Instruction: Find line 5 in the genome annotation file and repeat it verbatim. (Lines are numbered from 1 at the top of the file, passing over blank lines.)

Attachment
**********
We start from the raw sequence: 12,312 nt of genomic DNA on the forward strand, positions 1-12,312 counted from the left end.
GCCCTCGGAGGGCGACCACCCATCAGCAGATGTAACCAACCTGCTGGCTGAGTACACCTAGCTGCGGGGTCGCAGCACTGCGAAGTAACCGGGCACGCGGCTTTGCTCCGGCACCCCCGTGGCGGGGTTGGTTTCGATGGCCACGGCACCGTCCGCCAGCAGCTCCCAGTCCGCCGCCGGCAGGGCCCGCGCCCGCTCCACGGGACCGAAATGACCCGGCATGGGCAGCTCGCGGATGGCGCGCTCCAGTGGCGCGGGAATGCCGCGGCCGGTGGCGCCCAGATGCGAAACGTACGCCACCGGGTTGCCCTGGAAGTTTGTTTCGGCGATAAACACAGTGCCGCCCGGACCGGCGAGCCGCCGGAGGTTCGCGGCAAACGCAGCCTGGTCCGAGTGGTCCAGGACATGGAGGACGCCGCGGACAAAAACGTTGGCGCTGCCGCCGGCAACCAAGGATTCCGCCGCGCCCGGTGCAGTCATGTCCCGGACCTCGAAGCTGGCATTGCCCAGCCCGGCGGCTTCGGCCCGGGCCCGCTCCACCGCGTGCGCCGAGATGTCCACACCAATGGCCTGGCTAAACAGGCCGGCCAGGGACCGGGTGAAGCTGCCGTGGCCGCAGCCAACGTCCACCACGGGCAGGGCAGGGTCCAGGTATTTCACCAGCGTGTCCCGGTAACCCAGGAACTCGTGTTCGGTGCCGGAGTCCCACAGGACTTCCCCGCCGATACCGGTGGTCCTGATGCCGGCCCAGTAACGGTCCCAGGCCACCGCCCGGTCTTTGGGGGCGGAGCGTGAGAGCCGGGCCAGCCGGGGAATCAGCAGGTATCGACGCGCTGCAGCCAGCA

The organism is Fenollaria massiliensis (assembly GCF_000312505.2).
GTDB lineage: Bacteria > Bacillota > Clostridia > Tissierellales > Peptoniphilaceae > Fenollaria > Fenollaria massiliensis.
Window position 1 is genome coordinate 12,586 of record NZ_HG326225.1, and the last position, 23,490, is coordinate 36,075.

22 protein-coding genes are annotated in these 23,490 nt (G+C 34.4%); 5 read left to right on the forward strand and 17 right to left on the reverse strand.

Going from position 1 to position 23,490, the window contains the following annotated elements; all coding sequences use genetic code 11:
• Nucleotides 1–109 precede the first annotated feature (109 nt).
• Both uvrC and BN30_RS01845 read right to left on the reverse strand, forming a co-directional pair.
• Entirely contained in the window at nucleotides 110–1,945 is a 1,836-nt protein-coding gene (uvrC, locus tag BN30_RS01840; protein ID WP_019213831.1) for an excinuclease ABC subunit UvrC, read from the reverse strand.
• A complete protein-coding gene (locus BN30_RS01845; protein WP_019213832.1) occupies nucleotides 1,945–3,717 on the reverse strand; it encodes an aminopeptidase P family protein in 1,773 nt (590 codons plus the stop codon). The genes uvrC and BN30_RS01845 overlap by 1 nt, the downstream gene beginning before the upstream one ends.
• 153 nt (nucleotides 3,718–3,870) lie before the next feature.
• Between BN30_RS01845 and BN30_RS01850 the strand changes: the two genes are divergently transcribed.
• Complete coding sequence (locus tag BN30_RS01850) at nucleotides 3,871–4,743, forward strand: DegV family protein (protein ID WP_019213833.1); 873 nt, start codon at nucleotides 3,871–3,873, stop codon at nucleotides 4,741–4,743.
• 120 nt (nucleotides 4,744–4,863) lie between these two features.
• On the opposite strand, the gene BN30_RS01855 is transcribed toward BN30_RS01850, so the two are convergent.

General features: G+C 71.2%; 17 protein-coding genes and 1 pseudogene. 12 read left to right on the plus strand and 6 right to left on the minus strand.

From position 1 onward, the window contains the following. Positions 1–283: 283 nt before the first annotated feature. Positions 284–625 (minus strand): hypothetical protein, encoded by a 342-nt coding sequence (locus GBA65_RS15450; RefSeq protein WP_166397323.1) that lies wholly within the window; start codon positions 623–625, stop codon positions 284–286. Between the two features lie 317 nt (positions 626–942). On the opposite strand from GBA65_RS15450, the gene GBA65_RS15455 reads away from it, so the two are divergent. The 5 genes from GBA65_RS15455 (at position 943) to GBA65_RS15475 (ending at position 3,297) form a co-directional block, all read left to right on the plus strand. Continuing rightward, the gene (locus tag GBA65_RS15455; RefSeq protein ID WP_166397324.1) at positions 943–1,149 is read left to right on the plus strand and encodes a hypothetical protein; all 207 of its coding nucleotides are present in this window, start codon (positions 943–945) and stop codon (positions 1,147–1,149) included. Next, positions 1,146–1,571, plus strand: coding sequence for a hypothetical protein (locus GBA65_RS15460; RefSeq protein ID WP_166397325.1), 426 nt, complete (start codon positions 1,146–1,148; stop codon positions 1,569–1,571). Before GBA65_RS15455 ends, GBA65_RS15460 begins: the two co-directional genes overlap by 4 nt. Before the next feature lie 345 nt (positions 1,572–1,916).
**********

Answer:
Window position 1 is genome coordinate 12,586 of record NZ_HG326225.1, and the last position, 23,490, is coordinate 36,075.